The boy who knew too much: a child prodigy

This is the true story of scientific child prodigy, and former baby genius, Ainan Celeste Cawley, written by his father. It is the true story, too, of his gifted brothers and of all the Cawley family. I write also of child prodigy and genius in general: what it is, and how it is so often neglected in the modern world. As a society, we so often fail those we should most hope to see succeed: our gifted children and the gifted adults they become. Site Copyright: Valentine Cawley, 2006 +

Monday, October 01, 2007

Bird Watching and Bird Sounds.

On Saturday, we went to a national park, in Singapore. It is one of several nature parks that cater to those who prefer a greener environment than the city can offer.

As we made our way out of the park, we caught sight of some birds - very beautiful birds. They had white crests on their heads, like mohican haircuts and they had this curious whistle. Tiarnan, twenty months, perked up at this and tracked the birds with his eyes. There were about five of them gathered to one side of the pathway.

They were making a lot of noise - whistling at each other, at first and then chattering in a rapid patter than sounded like laughter.

They flew from tree to tree, nearing the path on which we stood. The flight of the birds was oddly leisurely, a slow gentle flight, that seemed almost too slow to be effective. It was as if they floated from tree to tree. I am accustomed to seeing birds that fly fast - but these birds defied that expectation. They seemed to have all the time in the world to cross from tree to tree and teased us with the possibility that their flight might be too slow and that they might fall.

The birds flew across the path to our side - and Tiarnan followed them. But something changed - where there had been a non-stop chatter, now there was silence. The birds had simultaneously decided to be quiet: all of them at once.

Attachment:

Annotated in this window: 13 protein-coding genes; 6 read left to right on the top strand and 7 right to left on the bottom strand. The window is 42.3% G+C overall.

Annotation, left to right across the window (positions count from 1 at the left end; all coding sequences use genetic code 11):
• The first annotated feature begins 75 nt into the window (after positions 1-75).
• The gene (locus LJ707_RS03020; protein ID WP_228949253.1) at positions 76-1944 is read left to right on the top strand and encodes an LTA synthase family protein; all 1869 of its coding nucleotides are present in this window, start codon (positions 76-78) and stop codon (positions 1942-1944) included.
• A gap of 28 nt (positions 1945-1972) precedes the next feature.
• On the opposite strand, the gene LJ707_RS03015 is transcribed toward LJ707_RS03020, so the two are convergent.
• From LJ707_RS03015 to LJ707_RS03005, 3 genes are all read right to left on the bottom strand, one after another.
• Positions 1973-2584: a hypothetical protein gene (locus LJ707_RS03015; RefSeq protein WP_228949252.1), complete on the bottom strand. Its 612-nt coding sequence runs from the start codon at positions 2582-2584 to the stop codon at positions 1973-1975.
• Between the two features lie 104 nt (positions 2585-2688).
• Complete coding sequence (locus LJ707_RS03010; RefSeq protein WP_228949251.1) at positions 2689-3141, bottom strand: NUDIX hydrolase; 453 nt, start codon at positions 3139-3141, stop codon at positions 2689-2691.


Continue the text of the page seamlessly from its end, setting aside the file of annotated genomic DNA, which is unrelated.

Tiarnan looked up at the silent birds in the foliage and said: "The dooduts don't doodut!"

Now, I thought this a marvellous piece of word use. No-one had given a name to these birds, but their bird sound could be described as a "doodut". Tiarnan had coined an onomatopoeic word to describe the birds. For him they were the "dooduts" because they made a "doodut" sound. What is also interesting is the grammar he uses. This new word "doodut" operates as a noun - and as a verb - and he made the correct changes to the word to allow it to operate as a noun and a verb, in his sentence. It seems he is very aware of the rules for formation of nouns and verbs - and how they work.

Later, we learnt what the birds were called: "White-crested laughing thrushes". My wife and I thought this funny, too - because the scientists who had named the bird, did so for the same reason that Tiarnan had: by their sound. They were the white-crested laughing thrushes - and for Tiarnan they were the "dooduts" - much the same, when you actually know what Tiarnan is referring to. It seems he had picked up on their distinguishing characteristic, just as the scientists had.

I find it interesting that a child of twenty months - as Tiarnan is - can make up a new word to fit the situation. It is also telling that the word is apt - and is a recognizable description of the bird in question. They are, indeed, "dooduts" and they do go: "doodut". So, anyone who had experienced the birds would understand what Tiarnan was referring to. Thus, creativity in language use is quite possible, even at twenty months.

(If you would like to learn more of Ainan Celeste Cawley, a scientific child prodigy, aged seven years and ten months, or his gifted brothers, Fintan, four years and three months, and Tiarnan, twenty months, please go to: I also write of gifted education, IQ, intelligence, College, University, Chemistry, Science, genetics, left-handedness, precocity, child prodigy, child genius, baby genius, adult genius, savant, gifted adults and gifted children in general. Thanks.)

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posted by Valentine Cawley @ 9:34 AM 


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